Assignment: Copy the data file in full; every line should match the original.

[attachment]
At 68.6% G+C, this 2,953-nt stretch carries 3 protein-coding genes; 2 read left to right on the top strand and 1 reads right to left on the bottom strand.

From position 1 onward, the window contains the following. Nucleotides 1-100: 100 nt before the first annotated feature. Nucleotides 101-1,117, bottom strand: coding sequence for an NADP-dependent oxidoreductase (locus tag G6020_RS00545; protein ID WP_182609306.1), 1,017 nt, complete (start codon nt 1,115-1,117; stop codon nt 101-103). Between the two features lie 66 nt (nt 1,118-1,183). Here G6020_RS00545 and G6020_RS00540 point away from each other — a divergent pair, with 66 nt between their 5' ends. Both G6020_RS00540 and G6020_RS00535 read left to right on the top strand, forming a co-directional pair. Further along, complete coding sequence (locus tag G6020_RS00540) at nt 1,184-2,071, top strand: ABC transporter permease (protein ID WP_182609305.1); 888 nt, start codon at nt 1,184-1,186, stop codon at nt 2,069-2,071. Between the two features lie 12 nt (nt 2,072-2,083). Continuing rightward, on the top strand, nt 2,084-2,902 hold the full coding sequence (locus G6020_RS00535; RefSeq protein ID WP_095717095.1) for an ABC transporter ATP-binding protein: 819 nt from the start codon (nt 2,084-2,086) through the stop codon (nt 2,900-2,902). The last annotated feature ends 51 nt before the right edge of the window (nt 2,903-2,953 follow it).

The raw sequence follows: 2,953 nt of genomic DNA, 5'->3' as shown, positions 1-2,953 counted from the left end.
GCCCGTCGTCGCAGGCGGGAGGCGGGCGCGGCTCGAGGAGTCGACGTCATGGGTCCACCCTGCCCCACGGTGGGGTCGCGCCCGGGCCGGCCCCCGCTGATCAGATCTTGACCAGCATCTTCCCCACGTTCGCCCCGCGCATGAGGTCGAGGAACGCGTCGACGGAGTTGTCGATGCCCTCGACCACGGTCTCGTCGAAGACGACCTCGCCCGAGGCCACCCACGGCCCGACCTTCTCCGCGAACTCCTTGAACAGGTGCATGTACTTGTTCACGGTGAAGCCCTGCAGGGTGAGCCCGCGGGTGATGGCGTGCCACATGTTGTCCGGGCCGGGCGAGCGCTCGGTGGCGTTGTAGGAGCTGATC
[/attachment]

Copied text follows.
At 68.6% G+C, this 2,953-nt stretch carries 3 protein-coding genes; 2 read left to right on the top strand and 1 reads right to left on the bottom strand.

From position 1 onward, the window contains the following. Nucleotides 1-100: 100 nt before the first annotated feature. Nucleotides 101-1,117, bottom strand: coding sequence for an NADP-dependent oxidoreductase (locus tag G6020_RS00545; protein ID WP_182609306.1), 1,017 nt, complete (start codon nt 1,115-1,117; stop codon nt 101-103). Between the two features lie 66 nt (nt 1,118-1,183). Here G6020_RS00545 and G6020_RS00540 point away from each other — a divergent pair, with 66 nt between their 5' ends. Both G6020_RS00540 and G6020_RS00535 read left to right on the top strand, forming a co-directional pair. Further along, complete coding sequence (locus tag G6020_RS00540) at nt 1,184-2,071, top strand: ABC transporter permease (protein ID WP_182609305.1); 888 nt, start codon at nt 1,184-1,186, stop codon at nt 2,069-2,071. Between the two features lie 12 nt (nt 2,072-2,083). Continuing rightward, on the top strand, nt 2,084-2,902 hold the full coding sequence (locus G6020_RS00535; RefSeq protein ID WP_095717095.1) for an ABC transporter ATP-binding protein: 819 nt from the start codon (nt 2,084-2,086) through the stop codon (nt 2,900-2,902). The last annotated feature ends 51 nt before the right edge of the window (nt 2,903-2,953 follow it).

The raw sequence follows: 2,953 nt of genomic DNA, 5'->3' as shown, positions 1-2,953 counted from the left end.
GCCCGTCGTCGCAGGCGGGAGGCGGGCGCGGCTCGAGGAGTCGACGTCATGGGTCCACCCTGCCCCACGGTGGGGTCGCGCCCGGGCCGGCCCCCGCTGATCAGATCTTGACCAGCATCTTCCCCACGTTCGCCCCGCGCATGAGGTCGAGGAACGCGTCGACGGAGTTGTCGATGCCCTCGACCACGGTCTCGTCGAAGACGACCTCGCCCGAGGCCACCCACGGCCCGACCTTCTCCGCGAACTCCTTGAACAGGTGCATGTACTTGTTCACGGTGAAGCCCTGCAGGGTGAGCCCGCGGGTGATGGCGTGCCACATGTTGTCCGGGCCGGGCGAGCGCTCGGTGGCGTTGTAGGAGCTGATC